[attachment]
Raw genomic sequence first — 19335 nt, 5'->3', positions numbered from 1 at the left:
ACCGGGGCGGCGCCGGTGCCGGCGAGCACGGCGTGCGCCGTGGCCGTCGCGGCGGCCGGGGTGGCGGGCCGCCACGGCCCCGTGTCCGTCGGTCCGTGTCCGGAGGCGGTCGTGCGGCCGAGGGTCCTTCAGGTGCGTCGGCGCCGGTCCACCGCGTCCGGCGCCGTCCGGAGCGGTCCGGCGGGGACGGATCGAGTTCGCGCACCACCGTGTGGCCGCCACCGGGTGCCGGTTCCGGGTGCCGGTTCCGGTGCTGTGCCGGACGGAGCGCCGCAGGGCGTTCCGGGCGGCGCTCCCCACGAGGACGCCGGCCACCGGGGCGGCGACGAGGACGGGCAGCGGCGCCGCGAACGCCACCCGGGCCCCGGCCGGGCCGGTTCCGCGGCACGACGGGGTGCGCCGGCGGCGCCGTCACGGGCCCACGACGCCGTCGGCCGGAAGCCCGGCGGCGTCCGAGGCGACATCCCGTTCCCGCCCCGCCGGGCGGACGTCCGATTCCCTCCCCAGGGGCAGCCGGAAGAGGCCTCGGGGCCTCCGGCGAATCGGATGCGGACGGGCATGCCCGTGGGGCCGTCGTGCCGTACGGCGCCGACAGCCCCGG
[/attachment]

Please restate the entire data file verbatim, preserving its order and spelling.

Raw genomic sequence first — 19335 nt, 5'->3', positions numbered from 1 at the left:
ACCGGGGCGGCGCCGGTGCCGGCGAGCACGGCGTGCGCCGTGGCCGTCGCGGCGGCCGGGGTGGCGGGCCGCCACGGCCCCGTGTCCGTCGGTCCGTGTCCGGAGGCGGTCGTGCGGCCGAGGGTCCTTCAGGTGCGTCGGCGCCGGTCCACCGCGTCCGGCGCCGTCCGGAGCGGTCCGGCGGGGACGGATCGAGTTCGCGCACCACCGTGTGGCCGCCACCGGGTGCCGGTTCCGGGTGCCGGTTCCGGTGCTGTGCCGGACGGAGCGCCGCAGGGCGTTCCGGGCGGCGCTCCCCACGAGGACGCCGGCCACCGGGGCGGCGACGAGGACGGGCAGCGGCGCCGCGAACGCCACCCGGGCCCCGGCCGGGCCGGTTCCGCGGCACGACGGGGTGCGCCGGCGGCGCCGTCACGGGCCCACGACGCCGTCGGCCGGAAGCCCGGCGGCGTCCGAGGCGACATCCCGTTCCCGCCCCGCCGGGCGGACGTCCGATTCCCTCCCCAGGGGCAGCCGGAAGAGGCCTCGGGGCCTCCGGCGAATCGGATGCGGACGGGCATGCCCGTGGGGCCGTCGTGCCGTACGGCGCCGACAGCCCCGG